Sometimes, you need to filter your data in order to get to one or more specific records in your JSON-object. You probably know about the possibility of adding | filter: {expression} to your ng-repeat lists, just like so:

 <td>
  <xsl:attribute name="ng-repeat">
    <xsl:text>orderlinedescription in line.OrderLineDescriptions | filter:'</xsl:text><xsl:value-of select="sc:language()"></xsl:value-of><xsl:text>'</xsl:text>
  </xsl:attribute>
  {{orderlinedescription.Description}}
</td>

However, I didn’t know that it is also possible to filter data in the controller – before sending data to the view. If you want to use this method, you have to inject $filter into your controller.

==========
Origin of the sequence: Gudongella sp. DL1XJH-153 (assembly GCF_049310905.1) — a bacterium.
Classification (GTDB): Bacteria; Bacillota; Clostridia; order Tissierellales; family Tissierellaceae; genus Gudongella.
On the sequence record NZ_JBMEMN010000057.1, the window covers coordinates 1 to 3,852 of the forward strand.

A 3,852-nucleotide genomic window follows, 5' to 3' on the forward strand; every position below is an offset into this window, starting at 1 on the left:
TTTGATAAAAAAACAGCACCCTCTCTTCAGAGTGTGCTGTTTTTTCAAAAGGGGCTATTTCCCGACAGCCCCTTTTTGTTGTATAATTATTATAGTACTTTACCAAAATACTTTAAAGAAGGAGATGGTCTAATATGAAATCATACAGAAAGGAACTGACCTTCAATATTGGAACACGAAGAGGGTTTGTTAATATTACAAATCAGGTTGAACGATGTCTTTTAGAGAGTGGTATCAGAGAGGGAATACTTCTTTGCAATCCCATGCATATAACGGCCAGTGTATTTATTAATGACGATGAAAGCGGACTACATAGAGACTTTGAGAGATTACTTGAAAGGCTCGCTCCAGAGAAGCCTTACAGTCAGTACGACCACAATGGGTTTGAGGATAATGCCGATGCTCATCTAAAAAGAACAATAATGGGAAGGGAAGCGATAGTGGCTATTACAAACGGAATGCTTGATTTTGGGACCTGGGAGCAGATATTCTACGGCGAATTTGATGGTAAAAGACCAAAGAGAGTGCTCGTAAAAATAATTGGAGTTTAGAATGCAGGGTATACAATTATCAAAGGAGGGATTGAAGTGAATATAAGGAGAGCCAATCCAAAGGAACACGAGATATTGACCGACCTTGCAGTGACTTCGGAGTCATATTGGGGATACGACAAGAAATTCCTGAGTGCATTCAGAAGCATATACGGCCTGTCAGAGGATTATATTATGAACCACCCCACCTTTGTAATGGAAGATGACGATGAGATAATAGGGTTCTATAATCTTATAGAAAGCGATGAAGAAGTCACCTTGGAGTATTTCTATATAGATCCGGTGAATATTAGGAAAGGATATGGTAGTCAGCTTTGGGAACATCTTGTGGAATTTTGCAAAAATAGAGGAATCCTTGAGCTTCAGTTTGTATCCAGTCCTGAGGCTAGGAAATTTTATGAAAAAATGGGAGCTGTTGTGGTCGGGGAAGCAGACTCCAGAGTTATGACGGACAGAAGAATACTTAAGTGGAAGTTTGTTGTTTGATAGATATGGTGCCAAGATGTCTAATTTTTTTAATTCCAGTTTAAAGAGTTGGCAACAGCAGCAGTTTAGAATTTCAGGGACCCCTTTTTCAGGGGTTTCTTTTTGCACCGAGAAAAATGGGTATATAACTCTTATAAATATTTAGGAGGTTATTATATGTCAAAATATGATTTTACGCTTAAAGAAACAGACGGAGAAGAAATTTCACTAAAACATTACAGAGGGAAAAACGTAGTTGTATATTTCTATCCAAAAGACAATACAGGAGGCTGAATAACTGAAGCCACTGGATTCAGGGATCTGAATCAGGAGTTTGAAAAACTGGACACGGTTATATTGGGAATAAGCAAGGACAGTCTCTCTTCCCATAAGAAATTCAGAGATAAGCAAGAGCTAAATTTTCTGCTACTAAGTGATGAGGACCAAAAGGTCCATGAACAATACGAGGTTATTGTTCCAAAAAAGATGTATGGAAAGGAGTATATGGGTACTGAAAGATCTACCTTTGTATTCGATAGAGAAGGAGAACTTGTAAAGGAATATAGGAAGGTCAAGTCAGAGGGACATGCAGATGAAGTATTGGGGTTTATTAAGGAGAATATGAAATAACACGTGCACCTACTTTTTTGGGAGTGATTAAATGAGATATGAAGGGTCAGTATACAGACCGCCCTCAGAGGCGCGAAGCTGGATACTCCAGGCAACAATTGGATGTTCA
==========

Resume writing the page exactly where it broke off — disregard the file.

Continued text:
Just like the following example here where I search for a particular photo by looking up the ID:

function EditPhotoCtrl($scope, $location, $routeParams, globals, messageService, $filter) {
  var image = [];

  $scope.getServiceOrderByOrderNumber($scope, globals, $routeParams.ordernumber, function(status, result) {
    $scope.serviceorder = result;

    // Get the correct photo
    image = ($filter('filter')(result.Photos, {Id: $routeParams.Id}));
    $scope.image = image[0];
    $scope.$apply();
  });
}

What happens is that $filter generates a new array consisting of the found results. In the example I just need one record, so I select the first one. But you could also generate a new list consisting of the found results.

That’s it. AngularJS continues to amaze me. :-)

AngularJS tips and tricks – nesting form elements